Merrily We Go to Hell Reviews

  • Antonius B Super Reviewer
    Mar 17, 2018

    Clever dialogue, fantastic acting, and several great scenes made this film a delight for me, but be forewarned, its main character may have you saying 'grrr', and reduce your enjoyment. Frederic March plays a newspaper reporter / playwright who has a drinking problem, and it's while he's drunk at a party that he meets a charming young lady, played by Sylvia Sidney. The two hit it off and despite the concerns of her rich father (George Irving), get married. Things get complicated when his ex-lover (Adrianne Allen) re-surfaces and he struggles to control his problem. It's a very strong cast all around, and Sidney in particular turns in a great performance. She ranges from a sweet, naïve, and trusting soul, loving unconditionally, to hurt and confused, to woman whose solution is to give her husband a taste of his own medicine, in a rather shocking development. The scene with her partying with her own young lover (Cary Grant no less) and his friends and quipping "Gentlemen, I give you the holy state of matrimony, modern style: single lives, twin beds and triple bromides in the morning" is sad, empowering, and a little thrilling all at the same time. As they're in a bar that's practically a den of iniquity, it's all clearly pre-code, but there is an intelligence and honesty in this scene, and throughout the movie. March is also strong as this affable but flawed man, and in early scenes we smile at his partying, at one point yelling "Is there a baritone in the house?" until he finds a barman to fill out a quartet with his friends so that they can break out in song. The warning signs are there in his tardiness and even at his wedding, as he and his best man (Skeets Gallagher) fumble for the ring, which he's forgotten. That scene is one of several that are well directed by Dorothy Arzner, as she cuts to guests making observations and the facial reactions of March and Sidney as they say their vows. There is a lot of partying and revelry which may put some viewers off, but I found that allowed for some fantastic moments. In one, March asks Sidney to shut the door and hold him back from going to the other woman, and in a strong way she opens it wide and says "I'm no jailer - get out!" In another, as March and Allen 'play-act' a passionate kiss to the merriment of others right in front of her, we feel the shock and humiliation amplified by her brilliant facial reaction. The title is clearly meant to titillate, but the film has real substance beneath. It's wild, but also realistic, though I didn't care too much for the ending. We see what destructive behavior leads to, and in that I suppose there is a message, but it's delivered without heavy-handed moralizing. The plot is a tad melodramatic, but it's daring and unique in the areas it explores. Well worth checking out, if you're in the mood for pre-code.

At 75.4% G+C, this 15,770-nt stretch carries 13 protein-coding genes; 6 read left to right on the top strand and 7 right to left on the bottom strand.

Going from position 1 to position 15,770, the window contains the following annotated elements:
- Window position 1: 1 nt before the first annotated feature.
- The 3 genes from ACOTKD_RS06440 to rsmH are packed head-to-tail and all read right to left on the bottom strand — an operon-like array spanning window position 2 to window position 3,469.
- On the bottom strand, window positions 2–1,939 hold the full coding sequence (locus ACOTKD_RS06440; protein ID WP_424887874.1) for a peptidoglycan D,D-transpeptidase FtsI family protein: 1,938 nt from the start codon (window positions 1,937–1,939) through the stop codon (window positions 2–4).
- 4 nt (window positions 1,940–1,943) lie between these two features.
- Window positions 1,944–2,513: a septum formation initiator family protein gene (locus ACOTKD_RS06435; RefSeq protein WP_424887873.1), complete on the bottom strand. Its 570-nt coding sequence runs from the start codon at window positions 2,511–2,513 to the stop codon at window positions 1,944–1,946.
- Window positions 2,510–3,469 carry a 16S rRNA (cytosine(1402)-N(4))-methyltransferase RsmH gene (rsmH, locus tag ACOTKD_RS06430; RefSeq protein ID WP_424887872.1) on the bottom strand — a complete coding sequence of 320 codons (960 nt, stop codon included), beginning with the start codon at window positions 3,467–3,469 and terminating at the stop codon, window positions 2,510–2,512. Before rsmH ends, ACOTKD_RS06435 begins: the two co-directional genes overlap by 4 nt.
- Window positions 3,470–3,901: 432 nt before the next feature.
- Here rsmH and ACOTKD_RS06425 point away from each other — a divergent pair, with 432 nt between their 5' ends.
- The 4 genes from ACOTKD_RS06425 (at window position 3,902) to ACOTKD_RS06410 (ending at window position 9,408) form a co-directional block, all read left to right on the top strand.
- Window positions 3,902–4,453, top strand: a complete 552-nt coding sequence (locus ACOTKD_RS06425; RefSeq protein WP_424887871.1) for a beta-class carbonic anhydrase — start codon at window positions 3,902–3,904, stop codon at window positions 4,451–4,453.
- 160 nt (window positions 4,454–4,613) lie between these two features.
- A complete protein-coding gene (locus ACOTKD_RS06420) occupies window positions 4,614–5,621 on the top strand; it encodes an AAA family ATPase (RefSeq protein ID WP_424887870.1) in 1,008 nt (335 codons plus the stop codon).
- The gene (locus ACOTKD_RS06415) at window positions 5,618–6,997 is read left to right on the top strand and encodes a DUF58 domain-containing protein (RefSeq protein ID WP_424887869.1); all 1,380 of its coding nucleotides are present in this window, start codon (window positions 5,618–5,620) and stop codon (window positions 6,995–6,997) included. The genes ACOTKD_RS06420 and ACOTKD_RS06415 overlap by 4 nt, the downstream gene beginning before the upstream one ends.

Clever dialogue, fantastic acting, and several great scenes made this film a delight for me, but be forewarned, its main character may have you saying 'grrr', and reduce your enjoyment. Frederic March plays a newspaper reporter / playwright who has a drinking problem, and it's while he's drunk at a party that he meets a charming young lady, played by Sylvia Sidney. The two hit it off and despite the concerns of her rich father (George Irving), get married. Things get complicated when his ex-lover (Adrianne Allen) re-surfaces and he struggles to control his problem. It's a very strong cast all around, and Sidney in particular turns in a great performance. She ranges from a sweet, naïve, and trusting soul, loving unconditionally, to hurt and confused, to woman whose solution is to give her husband a taste of his own medicine, in a rather shocking development. The scene with her partying with her own young lover (Cary Grant no less) and his friends and quipping "Gentlemen, I give you the holy state of matrimony, modern style: single lives, twin beds and triple bromides in the morning" is sad, empowering, and a little thrilling all at the same time. As they're in a bar that's practically a den of iniquity, it's all clearly pre-code, but there is an intelligence and honesty in this scene, and throughout the movie. March is also strong as this affable but flawed man, and in early scenes we smile at his partying, at one point yelling "Is there a baritone in the house?" until he finds a barman to fill out a quartet with his friends so that they can break out in song. The warning signs are there in his tardiness and even at his wedding, as he and his best man (Skeets Gallagher) fumble for the ring, which he's forgotten. That scene is one of several that are well directed by Dorothy Arzner, as she cuts to guests making observations and the facial reactions of March and Sidney as they say their vows. There is a lot of partying and revelry which may put some viewers off, but I found that allowed for some fantastic moments. In one, March asks Sidney to shut the door and hold him back from going to the other woman, and in a strong way she opens it wide and says "I'm no jailer - get out!" In another, as March and Allen 'play-act' a passionate kiss to the merriment of others right in front of her, we feel the shock and humiliation amplified by her brilliant facial reaction. The title is clearly meant to titillate, but the film has real substance beneath. It's wild, but also realistic, though I didn't care too much for the ending. We see what destructive behavior leads to, and in that I suppose there is a message, but it's delivered without heavy-handed moralizing. The plot is a tad melodramatic, but it's daring and unique in the areas it explores. Well worth checking out, if you're in the mood for pre-code.